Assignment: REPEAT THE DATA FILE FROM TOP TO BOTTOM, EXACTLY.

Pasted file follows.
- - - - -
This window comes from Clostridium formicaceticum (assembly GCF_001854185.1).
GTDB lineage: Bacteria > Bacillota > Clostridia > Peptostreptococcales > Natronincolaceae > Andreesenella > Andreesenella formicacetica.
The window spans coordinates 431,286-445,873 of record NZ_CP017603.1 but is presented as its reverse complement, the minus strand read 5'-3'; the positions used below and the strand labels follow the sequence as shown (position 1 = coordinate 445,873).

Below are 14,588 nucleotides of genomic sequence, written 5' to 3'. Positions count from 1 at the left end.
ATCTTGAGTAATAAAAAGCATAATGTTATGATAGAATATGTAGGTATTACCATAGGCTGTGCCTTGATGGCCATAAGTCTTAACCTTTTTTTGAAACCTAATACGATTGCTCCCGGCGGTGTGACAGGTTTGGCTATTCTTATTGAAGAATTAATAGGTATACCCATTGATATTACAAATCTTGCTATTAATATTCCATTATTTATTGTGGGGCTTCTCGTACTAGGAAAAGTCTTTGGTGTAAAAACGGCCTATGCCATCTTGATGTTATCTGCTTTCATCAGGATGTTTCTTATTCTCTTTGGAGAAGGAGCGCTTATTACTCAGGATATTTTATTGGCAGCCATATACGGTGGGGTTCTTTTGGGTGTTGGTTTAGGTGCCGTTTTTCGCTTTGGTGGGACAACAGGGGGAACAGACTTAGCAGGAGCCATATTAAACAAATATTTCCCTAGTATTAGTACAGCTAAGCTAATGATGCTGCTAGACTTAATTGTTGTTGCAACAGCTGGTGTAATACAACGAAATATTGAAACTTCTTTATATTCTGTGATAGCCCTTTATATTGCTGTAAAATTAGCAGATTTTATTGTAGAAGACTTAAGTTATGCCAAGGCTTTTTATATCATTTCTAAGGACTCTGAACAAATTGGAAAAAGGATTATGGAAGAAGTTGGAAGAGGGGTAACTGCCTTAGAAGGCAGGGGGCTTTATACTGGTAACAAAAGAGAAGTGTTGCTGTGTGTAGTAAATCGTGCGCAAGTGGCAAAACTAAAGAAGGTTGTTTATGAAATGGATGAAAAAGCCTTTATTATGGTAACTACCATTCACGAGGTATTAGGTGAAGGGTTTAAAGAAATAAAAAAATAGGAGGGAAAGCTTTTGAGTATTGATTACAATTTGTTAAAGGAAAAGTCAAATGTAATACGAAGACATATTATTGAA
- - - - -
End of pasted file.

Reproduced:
This window comes from Clostridium formicaceticum (assembly GCF_001854185.1).
GTDB lineage: Bacteria > Bacillota > Clostridia > Peptostreptococcales > Natronincolaceae > Andreesenella > Andreesenella formicacetica.
The window spans coordinates 431,286-445,873 of record NZ_CP017603.1 but is presented as its reverse complement, the minus strand read 5'-3'; the positions used below and the strand labels follow the sequence as shown (position 1 = coordinate 445,873).

Below are 14,588 nucleotides of genomic sequence, written 5' to 3'. Positions count from 1 at the left end.
ATCTTGAGTAATAAAAAGCATAATGTTATGATAGAATATGTAGGTATTACCATAGGCTGTGCCTTGATGGCCATAAGTCTTAACCTTTTTTTGAAACCTAATACGATTGCTCCCGGCGGTGTGACAGGTTTGGCTATTCTTATTGAAGAATTAATAGGTATACCCATTGATATTACAAATCTTGCTATTAATATTCCATTATTTATTGTGGGGCTTCTCGTACTAGGAAAAGTCTTTGGTGTAAAAACGGCCTATGCCATCTTGATGTTATCTGCTTTCATCAGGATGTTTCTTATTCTCTTTGGAGAAGGAGCGCTTATTACTCAGGATATTTTATTGGCAGCCATATACGGTGGGGTTCTTTTGGGTGTTGGTTTAGGTGCCGTTTTTCGCTTTGGTGGGACAACAGGGGGAACAGACTTAGCAGGAGCCATATTAAACAAATATTTCCCTAGTATTAGTACAGCTAAGCTAATGATGCTGCTAGACTTAATTGTTGTTGCAACAGCTGGTGTAATACAACGAAATATTGAAACTTCTTTATATTCTGTGATAGCCCTTTATATTGCTGTAAAATTAGCAGATTTTATTGTAGAAGACTTAAGTTATGCCAAGGCTTTTTATATCATTTCTAAGGACTCTGAACAAATTGGAAAAAGGATTATGGAAGAAGTTGGAAGAGGGGTAACTGCCTTAGAAGGCAGGGGGCTTTATACTGGTAACAAAAGAGAAGTGTTGCTGTGTGTAGTAAATCGTGCGCAAGTGGCAAAACTAAAGAAGGTTGTTTATGAAATGGATGAAAAAGCCTTTATTATGGTAACTACCATTCACGAGGTATTAGGTGAAGGGTTTAAAGAAATAAAAAAATAGGAGGGAAAGCTTTTGAGTATTGATTACAATTTGTTAAAGGAAAAGTCAAATGTAATACGAAGACATATTATTGAA